Take from the Rich, Give to the Poor

But the similarities between Green Arrow and the outlaw of Sherwood Forest go deeper than just their aesthetics and the inspirations for supporting characters. The overall theme of Robin Hood—taking from the rich and giving to the poor—is essentially the divide between left-wing and right-wing politics.

While several actors have portrayed Green Arrow himself, Stephen Amell’s turn likely will be an enduring impression on the character.

In 2001, an anti-poverty organization based in London even coined the term “Robin Hood tax,” which recommended heavy taxes on the wealthy, which would then be used to lower the cost of living for all citizens, but disproportionately aid the less wealthy [ 7 ]. While the terminology originates from Britain, similar bills were proposed by leftist politicians in the United States as well, namely by Tom Harkin and Bernie Sanders, in the “Let Wall Street Pay for the Restoration of Main Street Act” of 2009 (H.R. 4191 [111th]) [ 8 ].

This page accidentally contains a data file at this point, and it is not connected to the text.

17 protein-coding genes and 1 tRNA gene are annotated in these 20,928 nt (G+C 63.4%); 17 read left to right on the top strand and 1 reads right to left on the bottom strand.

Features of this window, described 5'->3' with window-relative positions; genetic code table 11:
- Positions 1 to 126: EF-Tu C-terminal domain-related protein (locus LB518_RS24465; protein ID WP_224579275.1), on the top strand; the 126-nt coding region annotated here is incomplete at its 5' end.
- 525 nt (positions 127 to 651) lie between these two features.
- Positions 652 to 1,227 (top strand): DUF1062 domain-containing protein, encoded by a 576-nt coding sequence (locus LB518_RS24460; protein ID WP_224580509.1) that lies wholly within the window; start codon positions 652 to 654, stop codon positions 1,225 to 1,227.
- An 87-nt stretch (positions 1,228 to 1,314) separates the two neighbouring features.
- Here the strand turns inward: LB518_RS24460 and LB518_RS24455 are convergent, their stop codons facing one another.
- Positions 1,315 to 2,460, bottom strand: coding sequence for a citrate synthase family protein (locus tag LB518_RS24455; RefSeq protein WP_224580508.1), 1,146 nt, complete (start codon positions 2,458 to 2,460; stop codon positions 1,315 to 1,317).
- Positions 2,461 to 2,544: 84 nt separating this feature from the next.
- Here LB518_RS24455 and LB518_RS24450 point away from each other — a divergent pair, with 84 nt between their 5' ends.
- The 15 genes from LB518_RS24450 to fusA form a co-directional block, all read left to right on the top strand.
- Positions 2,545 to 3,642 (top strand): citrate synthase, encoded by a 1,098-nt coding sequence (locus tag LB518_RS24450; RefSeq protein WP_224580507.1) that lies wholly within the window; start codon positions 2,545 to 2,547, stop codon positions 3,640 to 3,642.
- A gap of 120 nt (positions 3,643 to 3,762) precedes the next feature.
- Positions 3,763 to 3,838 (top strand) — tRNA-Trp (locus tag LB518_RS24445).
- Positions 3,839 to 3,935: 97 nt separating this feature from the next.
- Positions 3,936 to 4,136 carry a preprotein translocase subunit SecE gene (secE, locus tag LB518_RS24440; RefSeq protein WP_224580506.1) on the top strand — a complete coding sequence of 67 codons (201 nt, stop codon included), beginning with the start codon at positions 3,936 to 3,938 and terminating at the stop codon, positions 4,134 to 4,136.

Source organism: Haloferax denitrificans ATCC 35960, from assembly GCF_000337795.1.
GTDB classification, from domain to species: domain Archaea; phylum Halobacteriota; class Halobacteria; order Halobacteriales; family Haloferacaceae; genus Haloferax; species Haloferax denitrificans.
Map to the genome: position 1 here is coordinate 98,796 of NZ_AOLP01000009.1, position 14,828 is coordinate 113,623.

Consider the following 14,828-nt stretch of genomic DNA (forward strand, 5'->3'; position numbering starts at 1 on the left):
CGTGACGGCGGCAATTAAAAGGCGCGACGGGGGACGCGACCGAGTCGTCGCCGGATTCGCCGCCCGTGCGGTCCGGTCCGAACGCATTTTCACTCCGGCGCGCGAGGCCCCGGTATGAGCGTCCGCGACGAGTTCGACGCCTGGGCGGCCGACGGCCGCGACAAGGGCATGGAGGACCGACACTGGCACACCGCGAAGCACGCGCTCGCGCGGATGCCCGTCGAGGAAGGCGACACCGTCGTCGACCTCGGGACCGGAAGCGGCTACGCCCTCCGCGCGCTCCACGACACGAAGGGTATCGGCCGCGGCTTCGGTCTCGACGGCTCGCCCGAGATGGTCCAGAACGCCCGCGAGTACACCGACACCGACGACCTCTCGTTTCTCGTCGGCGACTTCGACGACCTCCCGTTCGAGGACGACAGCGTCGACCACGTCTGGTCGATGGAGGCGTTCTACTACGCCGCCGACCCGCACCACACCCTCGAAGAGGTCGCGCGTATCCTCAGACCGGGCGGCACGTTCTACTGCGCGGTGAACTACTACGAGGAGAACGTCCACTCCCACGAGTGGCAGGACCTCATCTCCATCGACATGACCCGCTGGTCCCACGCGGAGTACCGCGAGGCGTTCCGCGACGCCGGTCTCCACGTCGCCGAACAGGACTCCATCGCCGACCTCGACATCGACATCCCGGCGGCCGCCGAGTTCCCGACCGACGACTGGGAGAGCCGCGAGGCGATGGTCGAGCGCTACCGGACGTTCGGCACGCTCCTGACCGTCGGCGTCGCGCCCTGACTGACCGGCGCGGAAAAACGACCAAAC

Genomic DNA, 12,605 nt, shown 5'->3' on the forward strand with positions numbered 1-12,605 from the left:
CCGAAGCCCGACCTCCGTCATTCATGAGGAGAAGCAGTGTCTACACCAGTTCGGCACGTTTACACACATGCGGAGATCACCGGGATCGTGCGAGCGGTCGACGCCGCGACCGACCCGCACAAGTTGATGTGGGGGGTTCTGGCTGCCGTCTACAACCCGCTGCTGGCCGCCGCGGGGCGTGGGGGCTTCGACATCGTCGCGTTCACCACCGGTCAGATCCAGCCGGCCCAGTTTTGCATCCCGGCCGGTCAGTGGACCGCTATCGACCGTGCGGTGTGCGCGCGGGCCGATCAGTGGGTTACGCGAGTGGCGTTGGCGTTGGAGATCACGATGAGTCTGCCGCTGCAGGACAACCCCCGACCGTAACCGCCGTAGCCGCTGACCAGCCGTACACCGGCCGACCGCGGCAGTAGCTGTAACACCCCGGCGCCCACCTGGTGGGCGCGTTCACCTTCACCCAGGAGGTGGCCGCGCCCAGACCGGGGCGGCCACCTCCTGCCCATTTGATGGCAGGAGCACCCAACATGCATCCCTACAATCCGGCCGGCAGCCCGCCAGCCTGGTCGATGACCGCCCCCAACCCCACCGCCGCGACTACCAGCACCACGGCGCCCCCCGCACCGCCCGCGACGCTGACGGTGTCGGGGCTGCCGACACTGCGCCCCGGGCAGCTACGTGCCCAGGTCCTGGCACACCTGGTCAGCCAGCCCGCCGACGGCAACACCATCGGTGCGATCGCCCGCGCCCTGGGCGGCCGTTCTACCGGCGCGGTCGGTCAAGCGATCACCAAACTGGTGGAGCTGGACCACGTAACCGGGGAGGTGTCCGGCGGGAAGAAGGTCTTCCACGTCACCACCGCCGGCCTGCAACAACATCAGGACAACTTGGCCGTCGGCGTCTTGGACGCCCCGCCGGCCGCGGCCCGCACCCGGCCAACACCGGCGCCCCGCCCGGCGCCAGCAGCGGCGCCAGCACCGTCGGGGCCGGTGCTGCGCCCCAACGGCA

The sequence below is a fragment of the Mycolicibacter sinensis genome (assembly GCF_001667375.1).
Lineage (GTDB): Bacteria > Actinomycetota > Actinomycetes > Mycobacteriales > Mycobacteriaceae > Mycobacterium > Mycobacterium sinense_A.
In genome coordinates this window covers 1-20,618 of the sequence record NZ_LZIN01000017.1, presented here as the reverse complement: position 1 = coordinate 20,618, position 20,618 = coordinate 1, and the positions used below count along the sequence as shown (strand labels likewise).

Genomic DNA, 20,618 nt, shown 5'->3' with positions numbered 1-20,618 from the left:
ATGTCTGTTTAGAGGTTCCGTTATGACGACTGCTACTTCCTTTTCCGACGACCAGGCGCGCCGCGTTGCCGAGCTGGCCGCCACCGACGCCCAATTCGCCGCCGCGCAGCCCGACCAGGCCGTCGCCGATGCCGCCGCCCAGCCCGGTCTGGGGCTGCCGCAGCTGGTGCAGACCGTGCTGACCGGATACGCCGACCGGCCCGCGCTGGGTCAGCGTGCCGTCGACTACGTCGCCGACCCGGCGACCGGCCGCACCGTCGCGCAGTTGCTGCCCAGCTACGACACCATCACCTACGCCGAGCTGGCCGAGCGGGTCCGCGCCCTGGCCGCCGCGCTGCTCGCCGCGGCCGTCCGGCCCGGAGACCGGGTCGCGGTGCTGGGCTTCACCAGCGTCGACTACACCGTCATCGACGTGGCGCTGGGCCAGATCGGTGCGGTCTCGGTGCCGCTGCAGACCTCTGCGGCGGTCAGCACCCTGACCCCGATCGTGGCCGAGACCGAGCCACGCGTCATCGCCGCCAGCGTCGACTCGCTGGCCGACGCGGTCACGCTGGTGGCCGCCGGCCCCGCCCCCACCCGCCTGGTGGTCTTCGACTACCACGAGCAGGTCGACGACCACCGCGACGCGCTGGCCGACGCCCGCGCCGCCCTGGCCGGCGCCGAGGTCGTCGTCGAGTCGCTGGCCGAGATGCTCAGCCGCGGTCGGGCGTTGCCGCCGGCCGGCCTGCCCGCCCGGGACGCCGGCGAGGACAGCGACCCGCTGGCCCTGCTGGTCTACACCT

These types of bills are often opposed by right-wing politicians, and it’s this dynamic that fueled Denny O’Neill’s beloved Green Lantern/Green Arrow series. O’Neill’s dedication to examining the then-contemporary political divide between the liberal Democrats and conservative Republicans helped to push Oliver Queen in more of a socialist-leaning direction, and, thus, made him a lot closer in philosophy to Robin Hood of Nottingham.